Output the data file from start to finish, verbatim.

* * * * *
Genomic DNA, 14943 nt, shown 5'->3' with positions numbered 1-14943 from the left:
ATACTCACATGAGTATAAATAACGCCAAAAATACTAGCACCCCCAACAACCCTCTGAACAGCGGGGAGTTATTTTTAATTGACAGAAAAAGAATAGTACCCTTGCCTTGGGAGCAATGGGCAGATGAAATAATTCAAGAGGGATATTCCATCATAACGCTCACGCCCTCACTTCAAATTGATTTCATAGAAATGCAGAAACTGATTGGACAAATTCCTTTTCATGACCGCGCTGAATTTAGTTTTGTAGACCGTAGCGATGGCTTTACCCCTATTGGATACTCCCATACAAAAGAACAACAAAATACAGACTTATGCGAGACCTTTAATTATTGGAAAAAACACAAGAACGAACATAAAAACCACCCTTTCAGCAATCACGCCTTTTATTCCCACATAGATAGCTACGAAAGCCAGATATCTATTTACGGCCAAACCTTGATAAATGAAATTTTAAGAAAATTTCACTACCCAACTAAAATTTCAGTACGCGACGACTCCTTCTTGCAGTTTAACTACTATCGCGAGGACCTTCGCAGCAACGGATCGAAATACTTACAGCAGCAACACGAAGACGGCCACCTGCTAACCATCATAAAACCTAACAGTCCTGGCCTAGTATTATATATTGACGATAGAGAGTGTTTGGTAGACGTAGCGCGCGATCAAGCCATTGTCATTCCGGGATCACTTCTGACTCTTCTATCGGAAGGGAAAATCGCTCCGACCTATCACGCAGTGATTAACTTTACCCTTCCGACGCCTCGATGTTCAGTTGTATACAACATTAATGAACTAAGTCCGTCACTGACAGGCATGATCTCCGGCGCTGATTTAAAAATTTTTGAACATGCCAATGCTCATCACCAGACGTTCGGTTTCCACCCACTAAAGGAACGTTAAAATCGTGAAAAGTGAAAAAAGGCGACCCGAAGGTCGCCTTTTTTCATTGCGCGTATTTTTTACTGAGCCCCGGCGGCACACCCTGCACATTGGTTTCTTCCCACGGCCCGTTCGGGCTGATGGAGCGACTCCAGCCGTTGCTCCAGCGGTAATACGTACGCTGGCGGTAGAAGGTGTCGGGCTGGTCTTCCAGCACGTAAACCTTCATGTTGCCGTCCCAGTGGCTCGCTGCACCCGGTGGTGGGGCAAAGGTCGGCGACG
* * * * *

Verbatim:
Genomic DNA, 14943 nt, shown 5'->3' with positions numbered 1-14943 from the left:
ATACTCACATGAGTATAAATAACGCCAAAAATACTAGCACCCCCAACAACCCTCTGAACAGCGGGGAGTTATTTTTAATTGACAGAAAAAGAATAGTACCCTTGCCTTGGGAGCAATGGGCAGATGAAATAATTCAAGAGGGATATTCCATCATAACGCTCACGCCCTCACTTCAAATTGATTTCATAGAAATGCAGAAACTGATTGGACAAATTCCTTTTCATGACCGCGCTGAATTTAGTTTTGTAGACCGTAGCGATGGCTTTACCCCTATTGGATACTCCCATACAAAAGAACAACAAAATACAGACTTATGCGAGACCTTTAATTATTGGAAAAAACACAAGAACGAACATAAAAACCACCCTTTCAGCAATCACGCCTTTTATTCCCACATAGATAGCTACGAAAGCCAGATATCTATTTACGGCCAAACCTTGATAAATGAAATTTTAAGAAAATTTCACTACCCAACTAAAATTTCAGTACGCGACGACTCCTTCTTGCAGTTTAACTACTATCGCGAGGACCTTCGCAGCAACGGATCGAAATACTTACAGCAGCAACACGAAGACGGCCACCTGCTAACCATCATAAAACCTAACAGTCCTGGCCTAGTATTATATATTGACGATAGAGAGTGTTTGGTAGACGTAGCGCGCGATCAAGCCATTGTCATTCCGGGATCACTTCTGACTCTTCTATCGGAAGGGAAAATCGCTCCGACCTATCACGCAGTGATTAACTTTACCCTTCCGACGCCTCGATGTTCAGTTGTATACAACATTAATGAACTAAGTCCGTCACTGACAGGCATGATCTCCGGCGCTGATTTAAAAATTTTTGAACATGCCAATGCTCATCACCAGACGTTCGGTTTCCACCCACTAAAGGAACGTTAAAATCGTGAAAAGTGAAAAAAGGCGACCCGAAGGTCGCCTTTTTTCATTGCGCGTATTTTTTACTGAGCCCCGGCGGCACACCCTGCACATTGGTTTCTTCCCACGGCCCGTTCGGGCTGATGGAGCGACTCCAGCCGTTGCTCCAGCGGTAATACGTACGCTGGCGGTAGAAGGTGTCGGGCTGGTCTTCCAGCACGTAAACCTTCATGTTGCCGTCCCAGTGGCTCGCTGCACCCGGTGGTGGGGCAAAGGTCGGCGACG